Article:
By Teresa Vise
North Jefferson News
Jason Krieger, senior consultant for the Gallup Management Journal, writes this week on ideas of creating a culture of innovation. He observes that there have been three main business innovations since the industrial revolution.
The first driver was the supply-and-demand economy. The second occurred in the 1980s and 1990s when companies like Toyota, GE and others used process improvement strategy like Six Sigma and lean manufacturing to drive profitability and growth. In today’s global marketplace, these models no longer offer the competitive advantage that they used to for us.
Today, he writes there is a new major business model that is driving innovation and it is called behavioral economics. Behavioral economics blends the teaching of social psychology (why we act the way we do in given societal norms) and why we buy and sell (economics). Look for more in a future article on this emerging business science, as we explore the science behind business. This is where true innovation is born, and it is unfolding all around us.
How do you capture true innovation for your own business and corporate culture? To build a culture that fosters innovation, an organization must hire for innovation talent, build teams that are diverse in talent, and fit individuals to the right role to drive success. Once the people have been identified and placed, management must provide the right training and onboarding relative to innovation and should train managers for skills needed to drive innovative talent. Simply put, innovation is not just the nifty idea, but the systematic strategy and strong follow through that moves all effort from good to great.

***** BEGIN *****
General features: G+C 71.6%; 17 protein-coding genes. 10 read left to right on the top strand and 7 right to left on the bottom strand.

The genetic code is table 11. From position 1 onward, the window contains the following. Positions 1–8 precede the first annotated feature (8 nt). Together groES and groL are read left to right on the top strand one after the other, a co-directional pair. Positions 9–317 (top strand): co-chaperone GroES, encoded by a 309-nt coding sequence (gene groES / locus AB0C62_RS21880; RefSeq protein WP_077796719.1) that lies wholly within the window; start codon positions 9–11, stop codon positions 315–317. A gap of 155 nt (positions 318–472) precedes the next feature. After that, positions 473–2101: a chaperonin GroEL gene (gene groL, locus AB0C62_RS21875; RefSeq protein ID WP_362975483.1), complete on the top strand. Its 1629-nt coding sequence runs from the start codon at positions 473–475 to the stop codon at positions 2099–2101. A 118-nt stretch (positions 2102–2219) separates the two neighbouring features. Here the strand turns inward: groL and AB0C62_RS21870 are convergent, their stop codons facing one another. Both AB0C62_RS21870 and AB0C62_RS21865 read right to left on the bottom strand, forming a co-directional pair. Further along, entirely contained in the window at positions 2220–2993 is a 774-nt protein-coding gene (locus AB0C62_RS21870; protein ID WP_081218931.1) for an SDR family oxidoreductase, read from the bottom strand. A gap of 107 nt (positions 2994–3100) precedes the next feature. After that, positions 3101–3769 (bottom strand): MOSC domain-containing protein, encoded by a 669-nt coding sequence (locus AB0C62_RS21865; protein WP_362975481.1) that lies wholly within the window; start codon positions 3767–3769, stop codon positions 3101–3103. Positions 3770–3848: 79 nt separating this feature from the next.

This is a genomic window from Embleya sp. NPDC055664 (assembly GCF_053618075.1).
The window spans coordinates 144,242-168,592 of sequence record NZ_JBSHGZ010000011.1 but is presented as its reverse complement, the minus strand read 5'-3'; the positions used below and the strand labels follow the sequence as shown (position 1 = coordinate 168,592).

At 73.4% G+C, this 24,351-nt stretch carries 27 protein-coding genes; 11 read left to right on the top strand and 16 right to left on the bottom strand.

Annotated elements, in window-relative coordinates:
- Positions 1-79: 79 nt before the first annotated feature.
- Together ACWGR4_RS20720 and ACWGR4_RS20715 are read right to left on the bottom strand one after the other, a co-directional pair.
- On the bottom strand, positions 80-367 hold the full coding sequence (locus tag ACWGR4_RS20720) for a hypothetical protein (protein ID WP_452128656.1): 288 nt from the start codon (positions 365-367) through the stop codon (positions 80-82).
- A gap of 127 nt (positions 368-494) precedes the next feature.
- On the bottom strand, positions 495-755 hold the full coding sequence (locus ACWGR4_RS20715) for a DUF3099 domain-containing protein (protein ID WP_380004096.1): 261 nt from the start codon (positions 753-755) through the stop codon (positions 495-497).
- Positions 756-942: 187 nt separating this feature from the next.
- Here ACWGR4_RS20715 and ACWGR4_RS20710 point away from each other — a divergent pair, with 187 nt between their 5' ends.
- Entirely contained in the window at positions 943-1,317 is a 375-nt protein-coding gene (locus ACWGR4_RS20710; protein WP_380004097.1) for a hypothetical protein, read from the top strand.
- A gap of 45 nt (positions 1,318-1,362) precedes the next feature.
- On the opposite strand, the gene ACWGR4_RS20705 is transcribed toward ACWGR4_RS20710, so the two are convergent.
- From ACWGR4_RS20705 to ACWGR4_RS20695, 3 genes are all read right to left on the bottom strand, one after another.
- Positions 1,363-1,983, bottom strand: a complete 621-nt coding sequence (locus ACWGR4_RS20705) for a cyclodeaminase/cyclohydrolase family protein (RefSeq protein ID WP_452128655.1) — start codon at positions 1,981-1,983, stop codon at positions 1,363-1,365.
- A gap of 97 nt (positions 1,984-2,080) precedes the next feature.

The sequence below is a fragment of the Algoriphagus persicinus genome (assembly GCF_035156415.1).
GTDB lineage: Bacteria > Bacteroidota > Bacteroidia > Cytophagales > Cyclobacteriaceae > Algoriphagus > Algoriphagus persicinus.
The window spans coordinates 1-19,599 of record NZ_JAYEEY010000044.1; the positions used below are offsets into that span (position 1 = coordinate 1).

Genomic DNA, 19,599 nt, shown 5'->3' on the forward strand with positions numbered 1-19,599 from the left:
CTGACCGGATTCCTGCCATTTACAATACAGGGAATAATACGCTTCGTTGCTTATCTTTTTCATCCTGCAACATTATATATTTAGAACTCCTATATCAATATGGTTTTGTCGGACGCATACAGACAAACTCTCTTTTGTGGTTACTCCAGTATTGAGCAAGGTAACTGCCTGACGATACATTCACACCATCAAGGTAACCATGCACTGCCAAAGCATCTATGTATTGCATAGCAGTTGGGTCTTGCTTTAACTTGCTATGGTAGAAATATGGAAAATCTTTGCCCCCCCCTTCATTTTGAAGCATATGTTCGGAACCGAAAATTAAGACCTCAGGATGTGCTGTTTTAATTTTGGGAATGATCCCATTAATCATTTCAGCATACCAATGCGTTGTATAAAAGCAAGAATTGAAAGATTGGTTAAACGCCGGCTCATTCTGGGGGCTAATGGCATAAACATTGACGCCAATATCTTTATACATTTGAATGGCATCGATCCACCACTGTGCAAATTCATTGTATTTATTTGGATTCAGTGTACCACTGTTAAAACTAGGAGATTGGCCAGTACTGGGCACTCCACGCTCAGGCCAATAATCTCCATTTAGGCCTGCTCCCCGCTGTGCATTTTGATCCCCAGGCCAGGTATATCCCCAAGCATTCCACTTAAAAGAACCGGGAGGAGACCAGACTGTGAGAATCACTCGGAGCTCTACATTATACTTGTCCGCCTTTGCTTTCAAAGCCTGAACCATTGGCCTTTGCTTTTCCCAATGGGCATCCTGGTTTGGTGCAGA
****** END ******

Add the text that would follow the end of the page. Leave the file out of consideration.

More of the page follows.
According to Krieger, in order to execute on this culture of innovation, firms must have six keys in place.
1. Innovation assessment
Contrary to popular belief, organizations can evaluate and select for innovation talent. By studying your best people, you can hire others like them and identify within your current population the role that individuals play in the innovation process.
2. Onboarding and training
When employees join your organization, are you able to provide a scorecard of how they measure up relative to others with regard to the three types of roles in the innovation process? If you are, then when employees enter the business, they should quickly know what innovation role they should play on the different teams they work.
3. Innovation index
When you compare your organization to others, how do you know how it is performing relative to innovation? Do you have an index that is broad in scope (companies, industries and countries) that allows you to compare your progress?
Engaged employees share their ideas more often, generate more ideas and generate better ideas.
4. Customer metrics
Customer feedback is critical to the innovation pipeline. Are you able to identify your best and worst customers and gather feedback from both?
5. Employee metrics
Employee engagement has been linked to increasing levels of innovation. Engaged employees share their ideas more often, generate more ideas, and generate better ideas.
6. An innovation scorecard
It has been said that “what gets measured gets done.” All organizations should build an innovation scorecard if they are to track and measure progress.
Innovation is the “new normal” and will be the driver of organic growth. For companies to maximize these efforts, they must shift their focus from R&D to one that embeds innovation throughout the organization, whether the innovation they seek is a new product, process, or business model.
And remember, take care of your customers, or someone else will.
You can find additional readings on my blog at http://businessadvise4u.blogspot.com. Teresa works for Sanofi-Aventis Pharmaceuticals and supports the Fultondale Chamber of Commerce. The next meeting of the Fultondale Chamber will be held for a luncheon at the Fairfield Inn of Fultondale on Tuesday with Sen. Jeff Sessions speaking on our Washington update and the upcoming legislative agenda. Please join us by calling (205) 337-1629 or email to email@example.com.